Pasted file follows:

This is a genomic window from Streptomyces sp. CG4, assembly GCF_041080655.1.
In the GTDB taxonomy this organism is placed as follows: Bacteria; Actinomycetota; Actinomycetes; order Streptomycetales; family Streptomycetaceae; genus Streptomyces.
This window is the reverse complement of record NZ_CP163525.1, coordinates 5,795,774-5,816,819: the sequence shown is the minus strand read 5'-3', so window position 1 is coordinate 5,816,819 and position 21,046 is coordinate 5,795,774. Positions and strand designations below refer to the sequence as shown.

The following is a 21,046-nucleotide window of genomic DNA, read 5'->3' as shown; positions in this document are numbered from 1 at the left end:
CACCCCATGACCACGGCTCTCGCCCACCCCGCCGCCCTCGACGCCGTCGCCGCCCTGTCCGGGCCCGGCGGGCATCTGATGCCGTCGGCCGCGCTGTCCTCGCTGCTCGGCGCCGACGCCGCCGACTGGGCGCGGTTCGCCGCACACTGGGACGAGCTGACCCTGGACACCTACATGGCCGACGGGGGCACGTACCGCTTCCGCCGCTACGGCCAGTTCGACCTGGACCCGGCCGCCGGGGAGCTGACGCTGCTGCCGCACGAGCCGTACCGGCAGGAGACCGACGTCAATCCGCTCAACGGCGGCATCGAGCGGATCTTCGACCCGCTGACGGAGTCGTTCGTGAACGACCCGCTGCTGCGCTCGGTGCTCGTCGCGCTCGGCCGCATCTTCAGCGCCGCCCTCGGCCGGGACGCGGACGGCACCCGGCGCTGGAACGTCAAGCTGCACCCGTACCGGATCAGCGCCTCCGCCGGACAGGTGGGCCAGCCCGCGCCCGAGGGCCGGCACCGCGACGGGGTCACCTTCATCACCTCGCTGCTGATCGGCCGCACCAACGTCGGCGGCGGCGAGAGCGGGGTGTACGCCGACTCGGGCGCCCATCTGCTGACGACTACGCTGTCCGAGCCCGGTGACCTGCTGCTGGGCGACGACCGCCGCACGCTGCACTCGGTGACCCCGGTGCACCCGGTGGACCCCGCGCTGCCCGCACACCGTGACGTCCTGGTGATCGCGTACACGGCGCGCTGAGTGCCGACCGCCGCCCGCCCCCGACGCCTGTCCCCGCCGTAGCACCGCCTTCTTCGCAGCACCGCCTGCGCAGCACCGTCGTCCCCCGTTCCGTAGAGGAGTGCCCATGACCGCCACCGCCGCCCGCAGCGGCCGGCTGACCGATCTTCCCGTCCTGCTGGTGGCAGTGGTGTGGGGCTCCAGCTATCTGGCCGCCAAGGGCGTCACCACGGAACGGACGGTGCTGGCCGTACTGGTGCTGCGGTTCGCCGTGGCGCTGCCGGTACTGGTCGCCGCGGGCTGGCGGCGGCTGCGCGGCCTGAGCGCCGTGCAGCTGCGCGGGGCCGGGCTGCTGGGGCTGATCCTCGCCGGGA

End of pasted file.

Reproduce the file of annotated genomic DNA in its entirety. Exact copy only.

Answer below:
This is a genomic window from Streptomyces sp. CG4, assembly GCF_041080655.1.
In the GTDB taxonomy this organism is placed as follows: Bacteria; Actinomycetota; Actinomycetes; order Streptomycetales; family Streptomycetaceae; genus Streptomyces.
This window is the reverse complement of record NZ_CP163525.1, coordinates 5,795,774-5,816,819: the sequence shown is the minus strand read 5'-3', so window position 1 is coordinate 5,816,819 and position 21,046 is coordinate 5,795,774. Positions and strand designations below refer to the sequence as shown.

The following is a 21,046-nucleotide window of genomic DNA, read 5'->3' as shown; positions in this document are numbered from 1 at the left end:
CACCCCATGACCACGGCTCTCGCCCACCCCGCCGCCCTCGACGCCGTCGCCGCCCTGTCCGGGCCCGGCGGGCATCTGATGCCGTCGGCCGCGCTGTCCTCGCTGCTCGGCGCCGACGCCGCCGACTGGGCGCGGTTCGCCGCACACTGGGACGAGCTGACCCTGGACACCTACATGGCCGACGGGGGCACGTACCGCTTCCGCCGCTACGGCCAGTTCGACCTGGACCCGGCCGCCGGGGAGCTGACGCTGCTGCCGCACGAGCCGTACCGGCAGGAGACCGACGTCAATCCGCTCAACGGCGGCATCGAGCGGATCTTCGACCCGCTGACGGAGTCGTTCGTGAACGACCCGCTGCTGCGCTCGGTGCTCGTCGCGCTCGGCCGCATCTTCAGCGCCGCCCTCGGCCGGGACGCGGACGGCACCCGGCGCTGGAACGTCAAGCTGCACCCGTACCGGATCAGCGCCTCCGCCGGACAGGTGGGCCAGCCCGCGCCCGAGGGCCGGCACCGCGACGGGGTCACCTTCATCACCTCGCTGCTGATCGGCCGCACCAACGTCGGCGGCGGCGAGAGCGGGGTGTACGCCGACTCGGGCGCCCATCTGCTGACGACTACGCTGTCCGAGCCCGGTGACCTGCTGCTGGGCGACGACCGCCGCACGCTGCACTCGGTGACCCCGGTGCACCCGGTGGACCCCGCGCTGCCCGCACACCGTGACGTCCTGGTGATCGCGTACACGGCGCGCTGAGTGCCGACCGCCGCCCGCCCCCGACGCCTGTCCCCGCCGTAGCACCGCCTTCTTCGCAGCACCGCCTGCGCAGCACCGTCGTCCCCCGTTCCGTAGAGGAGTGCCCATGACCGCCACCGCCGCCCGCAGCGGCCGGCTGACCGATCTTCCCGTCCTGCTGGTGGCAGTGGTGTGGGGCTCCAGCTATCTGGCCGCCAAGGGCGTCACCACGGAACGGACGGTGCTGGCCGTACTGGTGCTGCGGTTCGCCGTGGCGCTGCCGGTACTGGTCGCCGCGGGCTGGCGGCGGCTGCGCGGCCTGAGCGCCGTGCAGCTGCGCGGGGCCGGGCTGCTGGGGCTGATCCTCGCCGGGA